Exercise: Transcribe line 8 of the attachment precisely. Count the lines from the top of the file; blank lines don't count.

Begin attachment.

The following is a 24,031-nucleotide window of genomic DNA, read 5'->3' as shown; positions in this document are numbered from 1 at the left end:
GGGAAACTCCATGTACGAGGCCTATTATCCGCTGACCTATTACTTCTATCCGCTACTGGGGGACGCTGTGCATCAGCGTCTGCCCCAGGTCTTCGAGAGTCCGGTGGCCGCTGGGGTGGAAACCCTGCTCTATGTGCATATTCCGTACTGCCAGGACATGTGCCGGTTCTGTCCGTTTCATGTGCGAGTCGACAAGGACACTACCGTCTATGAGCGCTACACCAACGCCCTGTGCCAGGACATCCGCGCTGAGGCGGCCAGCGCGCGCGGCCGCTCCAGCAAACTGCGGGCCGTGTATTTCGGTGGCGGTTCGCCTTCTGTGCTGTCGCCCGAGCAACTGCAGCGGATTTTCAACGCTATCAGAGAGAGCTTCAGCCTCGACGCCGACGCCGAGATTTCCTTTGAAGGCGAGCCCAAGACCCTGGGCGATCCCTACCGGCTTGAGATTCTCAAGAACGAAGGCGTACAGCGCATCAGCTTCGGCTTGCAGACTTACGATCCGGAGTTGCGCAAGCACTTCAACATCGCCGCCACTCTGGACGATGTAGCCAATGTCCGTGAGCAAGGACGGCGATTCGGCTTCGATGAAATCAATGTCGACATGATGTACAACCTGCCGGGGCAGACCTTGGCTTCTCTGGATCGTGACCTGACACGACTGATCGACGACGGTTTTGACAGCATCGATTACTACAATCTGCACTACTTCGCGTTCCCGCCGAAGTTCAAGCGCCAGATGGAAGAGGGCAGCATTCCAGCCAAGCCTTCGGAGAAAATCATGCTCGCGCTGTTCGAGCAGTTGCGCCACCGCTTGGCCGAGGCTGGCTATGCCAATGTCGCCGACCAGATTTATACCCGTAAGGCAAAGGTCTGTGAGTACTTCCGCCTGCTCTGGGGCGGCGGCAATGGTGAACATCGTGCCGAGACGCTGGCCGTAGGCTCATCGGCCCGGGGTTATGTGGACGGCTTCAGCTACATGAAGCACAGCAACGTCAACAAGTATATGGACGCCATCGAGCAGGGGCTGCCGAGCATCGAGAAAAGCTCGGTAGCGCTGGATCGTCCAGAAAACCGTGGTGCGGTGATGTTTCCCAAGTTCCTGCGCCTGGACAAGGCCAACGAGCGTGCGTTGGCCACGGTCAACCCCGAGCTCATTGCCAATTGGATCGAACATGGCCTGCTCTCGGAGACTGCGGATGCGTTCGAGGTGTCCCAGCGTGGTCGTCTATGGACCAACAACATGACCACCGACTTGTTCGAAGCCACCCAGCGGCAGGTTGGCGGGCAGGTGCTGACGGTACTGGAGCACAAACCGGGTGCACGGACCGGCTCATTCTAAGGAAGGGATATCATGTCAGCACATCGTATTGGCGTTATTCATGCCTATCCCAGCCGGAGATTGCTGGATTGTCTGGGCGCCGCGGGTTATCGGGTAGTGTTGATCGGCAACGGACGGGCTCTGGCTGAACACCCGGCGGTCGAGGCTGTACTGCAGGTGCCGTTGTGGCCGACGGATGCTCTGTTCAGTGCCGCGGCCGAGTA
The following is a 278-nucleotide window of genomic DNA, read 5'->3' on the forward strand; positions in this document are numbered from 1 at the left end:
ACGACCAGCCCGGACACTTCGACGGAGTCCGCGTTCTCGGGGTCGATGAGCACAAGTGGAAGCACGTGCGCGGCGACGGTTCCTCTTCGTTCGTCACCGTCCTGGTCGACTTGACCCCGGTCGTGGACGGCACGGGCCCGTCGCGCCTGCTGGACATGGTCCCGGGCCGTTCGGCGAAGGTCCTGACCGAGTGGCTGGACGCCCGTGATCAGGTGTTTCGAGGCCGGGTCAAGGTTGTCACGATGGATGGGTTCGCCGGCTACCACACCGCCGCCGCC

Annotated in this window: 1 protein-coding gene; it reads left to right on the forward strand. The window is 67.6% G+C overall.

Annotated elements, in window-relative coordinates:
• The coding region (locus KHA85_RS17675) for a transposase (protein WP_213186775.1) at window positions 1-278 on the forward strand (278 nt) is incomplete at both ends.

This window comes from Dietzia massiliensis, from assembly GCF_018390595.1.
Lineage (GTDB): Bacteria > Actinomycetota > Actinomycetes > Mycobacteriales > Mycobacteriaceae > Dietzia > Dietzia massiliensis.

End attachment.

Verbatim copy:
This window comes from Dietzia massiliensis, from assembly GCF_018390595.1.